As Iceland maps out strategies to exit currency controls in place since the nation’s 2008 economic meltdown, joining the European Union, and then the euro, is emerging as the clearest path toward stability.
Policy makers in the $13 billion economy are trying to work out how to unwind capital restrictions that are blocking as much as $8 billion from exiting Iceland without triggering a currency crisis. A committee made up of officials from Iceland, the European Central Bank and the International Monetary Fund is now charting the nation’s options.
The group “is searching for ways to help us remove the capital controls and immobilize the offshore kronur overhang, to prevent it from changing into a catastrophe that floods Iceland’s economy,” Foreign Minister Ossur Skarphedinsson said in an interview from Reykjavik. “My personal opinion is we won’t be able to remove the capital controls or immobilize the offshore kronur overhang in a desirable manner without that being a part of our EU accession talks.”
Iceland, which is still recovering from the economic trauma caused by an $85 billion bank industry default 4 1/2 years ago, started EU membership talks in 2010. Removing the capital controls, imposed after the krona plunged as much as 80 percent against the euro in the offshore market, now marks the final goal post on the island’s path toward resurrection from its worst economic crisis in more than six decades.
Finance Minister Katrin Juliusdottir and central bank Governor Mar Gudmundsson have both signaled that the removal of currency restrictions probably won’t be followed by a free floating krona regime.
Iceland holds parliamentary elections on April 27, four years after the Social Democratic-led government ousted its pro- deregulation predecessor following a wave of protests over economic mismanagement. Most polls suggest the government of Prime Minister Johanna Sigurdardottir won’t be re-elected. That’s unlikely to change the nation’s currency goals, Skarphedinsson said.
“All of Iceland’s political parties have said that they want to consider adopting another currency. Some of the solutions proposed have been a bit mysterious, such as the Canadian dollar,” Skarphedinsson said. “However, if you look into that matter seriously, there’s only one solution, and that’s adopting euro.”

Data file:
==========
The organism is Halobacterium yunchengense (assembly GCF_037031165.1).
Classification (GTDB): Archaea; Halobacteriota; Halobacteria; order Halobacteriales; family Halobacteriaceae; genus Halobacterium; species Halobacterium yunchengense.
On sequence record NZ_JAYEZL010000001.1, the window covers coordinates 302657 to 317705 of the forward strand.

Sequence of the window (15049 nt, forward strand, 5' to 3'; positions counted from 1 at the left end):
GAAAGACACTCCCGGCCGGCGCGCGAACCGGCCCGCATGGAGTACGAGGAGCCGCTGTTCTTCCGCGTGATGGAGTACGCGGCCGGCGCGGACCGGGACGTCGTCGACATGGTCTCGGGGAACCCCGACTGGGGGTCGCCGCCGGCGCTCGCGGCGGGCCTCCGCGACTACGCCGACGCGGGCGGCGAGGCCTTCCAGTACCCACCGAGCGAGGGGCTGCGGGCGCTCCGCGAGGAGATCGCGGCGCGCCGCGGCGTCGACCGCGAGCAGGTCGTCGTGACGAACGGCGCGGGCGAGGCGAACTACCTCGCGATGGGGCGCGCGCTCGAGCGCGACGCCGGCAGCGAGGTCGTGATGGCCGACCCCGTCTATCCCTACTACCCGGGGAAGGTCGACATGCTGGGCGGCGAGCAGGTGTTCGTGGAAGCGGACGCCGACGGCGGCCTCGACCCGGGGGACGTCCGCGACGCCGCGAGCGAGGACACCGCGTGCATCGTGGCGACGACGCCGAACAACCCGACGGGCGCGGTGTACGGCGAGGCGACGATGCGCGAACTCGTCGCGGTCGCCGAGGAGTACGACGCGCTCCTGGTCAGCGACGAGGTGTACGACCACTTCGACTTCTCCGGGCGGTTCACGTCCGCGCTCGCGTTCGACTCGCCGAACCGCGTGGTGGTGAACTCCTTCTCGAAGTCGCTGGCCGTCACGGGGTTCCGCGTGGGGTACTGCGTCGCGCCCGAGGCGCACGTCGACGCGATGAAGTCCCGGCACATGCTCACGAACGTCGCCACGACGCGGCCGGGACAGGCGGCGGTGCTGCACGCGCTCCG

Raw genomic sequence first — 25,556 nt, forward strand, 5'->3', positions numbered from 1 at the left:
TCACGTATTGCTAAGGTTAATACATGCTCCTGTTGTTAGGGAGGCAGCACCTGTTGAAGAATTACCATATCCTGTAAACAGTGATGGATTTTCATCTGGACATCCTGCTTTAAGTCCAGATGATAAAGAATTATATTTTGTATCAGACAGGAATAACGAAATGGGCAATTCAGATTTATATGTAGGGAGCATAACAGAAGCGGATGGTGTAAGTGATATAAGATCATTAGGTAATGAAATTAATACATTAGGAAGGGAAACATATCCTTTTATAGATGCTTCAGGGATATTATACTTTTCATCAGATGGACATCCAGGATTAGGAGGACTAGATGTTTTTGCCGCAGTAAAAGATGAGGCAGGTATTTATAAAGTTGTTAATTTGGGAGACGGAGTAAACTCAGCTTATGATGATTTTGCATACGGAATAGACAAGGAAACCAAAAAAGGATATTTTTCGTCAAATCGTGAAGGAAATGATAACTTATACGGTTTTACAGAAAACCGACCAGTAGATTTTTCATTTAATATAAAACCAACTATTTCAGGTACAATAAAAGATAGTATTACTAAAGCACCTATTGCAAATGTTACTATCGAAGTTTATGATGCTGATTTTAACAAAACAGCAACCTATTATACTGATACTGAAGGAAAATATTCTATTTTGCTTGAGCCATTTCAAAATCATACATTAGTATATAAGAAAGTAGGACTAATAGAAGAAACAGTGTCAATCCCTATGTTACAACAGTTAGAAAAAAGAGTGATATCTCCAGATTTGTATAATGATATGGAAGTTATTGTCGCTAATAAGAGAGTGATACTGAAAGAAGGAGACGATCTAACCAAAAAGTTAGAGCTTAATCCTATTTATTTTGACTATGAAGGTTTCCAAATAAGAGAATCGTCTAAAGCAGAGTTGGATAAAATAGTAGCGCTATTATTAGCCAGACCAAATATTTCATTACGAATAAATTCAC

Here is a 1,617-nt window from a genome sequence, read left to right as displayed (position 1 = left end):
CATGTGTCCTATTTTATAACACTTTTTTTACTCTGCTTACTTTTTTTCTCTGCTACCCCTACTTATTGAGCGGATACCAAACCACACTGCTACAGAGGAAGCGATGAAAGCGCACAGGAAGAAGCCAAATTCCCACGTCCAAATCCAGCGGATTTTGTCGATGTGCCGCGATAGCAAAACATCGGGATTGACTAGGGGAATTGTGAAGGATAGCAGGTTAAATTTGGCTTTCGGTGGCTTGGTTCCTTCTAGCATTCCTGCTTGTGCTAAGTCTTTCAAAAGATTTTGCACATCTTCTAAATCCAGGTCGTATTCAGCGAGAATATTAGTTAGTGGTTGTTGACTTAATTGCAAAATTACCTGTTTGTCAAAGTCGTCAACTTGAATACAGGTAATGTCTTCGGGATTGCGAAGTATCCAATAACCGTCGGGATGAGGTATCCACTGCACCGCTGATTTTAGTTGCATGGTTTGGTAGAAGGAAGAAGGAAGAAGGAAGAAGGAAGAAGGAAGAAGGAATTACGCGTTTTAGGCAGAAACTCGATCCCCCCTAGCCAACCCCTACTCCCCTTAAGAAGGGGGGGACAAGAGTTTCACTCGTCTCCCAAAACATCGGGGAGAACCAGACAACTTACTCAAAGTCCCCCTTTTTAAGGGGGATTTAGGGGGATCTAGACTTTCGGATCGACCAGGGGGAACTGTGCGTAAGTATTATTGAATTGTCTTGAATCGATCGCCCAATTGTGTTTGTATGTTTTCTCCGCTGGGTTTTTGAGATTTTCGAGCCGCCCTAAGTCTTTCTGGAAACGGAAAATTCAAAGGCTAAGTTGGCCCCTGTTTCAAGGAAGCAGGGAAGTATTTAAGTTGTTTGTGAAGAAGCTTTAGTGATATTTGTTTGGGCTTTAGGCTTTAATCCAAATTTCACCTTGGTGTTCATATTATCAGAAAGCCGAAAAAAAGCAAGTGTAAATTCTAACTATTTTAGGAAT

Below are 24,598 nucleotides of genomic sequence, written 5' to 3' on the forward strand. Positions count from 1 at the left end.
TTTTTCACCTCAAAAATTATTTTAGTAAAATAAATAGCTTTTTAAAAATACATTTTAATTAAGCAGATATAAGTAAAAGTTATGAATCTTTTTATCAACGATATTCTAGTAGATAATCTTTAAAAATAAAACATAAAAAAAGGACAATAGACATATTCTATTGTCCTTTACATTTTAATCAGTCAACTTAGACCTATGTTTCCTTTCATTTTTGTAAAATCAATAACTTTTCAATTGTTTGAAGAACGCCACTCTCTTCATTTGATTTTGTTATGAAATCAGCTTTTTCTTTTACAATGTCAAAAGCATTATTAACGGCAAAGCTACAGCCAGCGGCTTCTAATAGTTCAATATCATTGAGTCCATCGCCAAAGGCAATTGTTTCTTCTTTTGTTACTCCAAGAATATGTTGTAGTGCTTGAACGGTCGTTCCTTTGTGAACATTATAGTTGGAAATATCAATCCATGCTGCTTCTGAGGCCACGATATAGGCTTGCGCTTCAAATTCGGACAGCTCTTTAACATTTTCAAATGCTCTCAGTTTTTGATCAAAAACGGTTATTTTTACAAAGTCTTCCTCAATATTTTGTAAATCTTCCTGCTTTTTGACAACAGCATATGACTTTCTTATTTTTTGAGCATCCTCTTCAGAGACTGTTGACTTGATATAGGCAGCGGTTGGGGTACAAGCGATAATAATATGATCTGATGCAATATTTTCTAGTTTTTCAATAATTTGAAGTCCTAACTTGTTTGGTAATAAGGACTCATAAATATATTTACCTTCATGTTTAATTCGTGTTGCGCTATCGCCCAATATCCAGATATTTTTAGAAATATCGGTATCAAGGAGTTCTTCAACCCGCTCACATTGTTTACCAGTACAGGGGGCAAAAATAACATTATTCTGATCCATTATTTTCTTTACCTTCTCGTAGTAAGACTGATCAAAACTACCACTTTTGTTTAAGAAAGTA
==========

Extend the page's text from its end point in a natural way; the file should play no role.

The krona gained as much as 1.5 percent and traded 0.3 percent higher against the euro at 162.67 as of 2:14 p.m. in Reykjavik. The euro was down today against all major currencies tracked by Bloomberg, and fell to its lowest level against the dollar this year, after talks to rescue Cyprus resulted in an unprecedented levy on the island’s bank savings, threatening to reignite the crisis.
Efforts to ease the krona controls have encountered a number of obstacles. Parliament agreed on March 9 to drop a 2013 deadline for lifting the restrictions. A second bill was also put forward, designed to make it more difficult for offshore investors to re-invest their kronur inside the island.
The krona has lost about 10 percent against the euro since an August peak. That’s spurred inflation in excess of 4 percent and left Icelanders worse off. Households owe the island’s banks 1.43 trillion kronur ($11.5 billion) in debt indexed to inflation, according to a statement the parliament’s website on March 7.
Yet the nation has won praise from the IMF for its approach in handling the crisis, in part because it put households’ wellbeing ahead of bank creditor claims and because of its use of krona controls. The country emerged from an IMF-backed program in August 2011 and is now outgrowing most of Europe. Iceland’s economy expanded 1.6 percent last year, according to the statistics office. The euro zone, now mired in its fourth year of fiscal crisis, contracted 0.6 percent in 2012, the European Commission said Feb. 22.
Though that’s cooled Icelanders’ eagerness to join the EU and the euro, membership in the bloc is inevitable, Skarphedinsson said. Delays in the talks, as Europe tries to deal with its debt woes and Iceland readies for elections, may even help smooth the accession process, he said.
“I’m very certain that eventually we’ll complete the talks and that a referendum will approve of Iceland becoming a member of the EU,” he said. “From my point of view it’s not undesirable that the talks have taken a little longer than first anticipated, as we, the proponents of EU membership, need the euro zone to have become stronger and that the EU is doing better. And that’s what is happening now.”
To contact the reporter on this story: Omar R. Valdimarsson in Reykjavik at firstname.lastname@example.org
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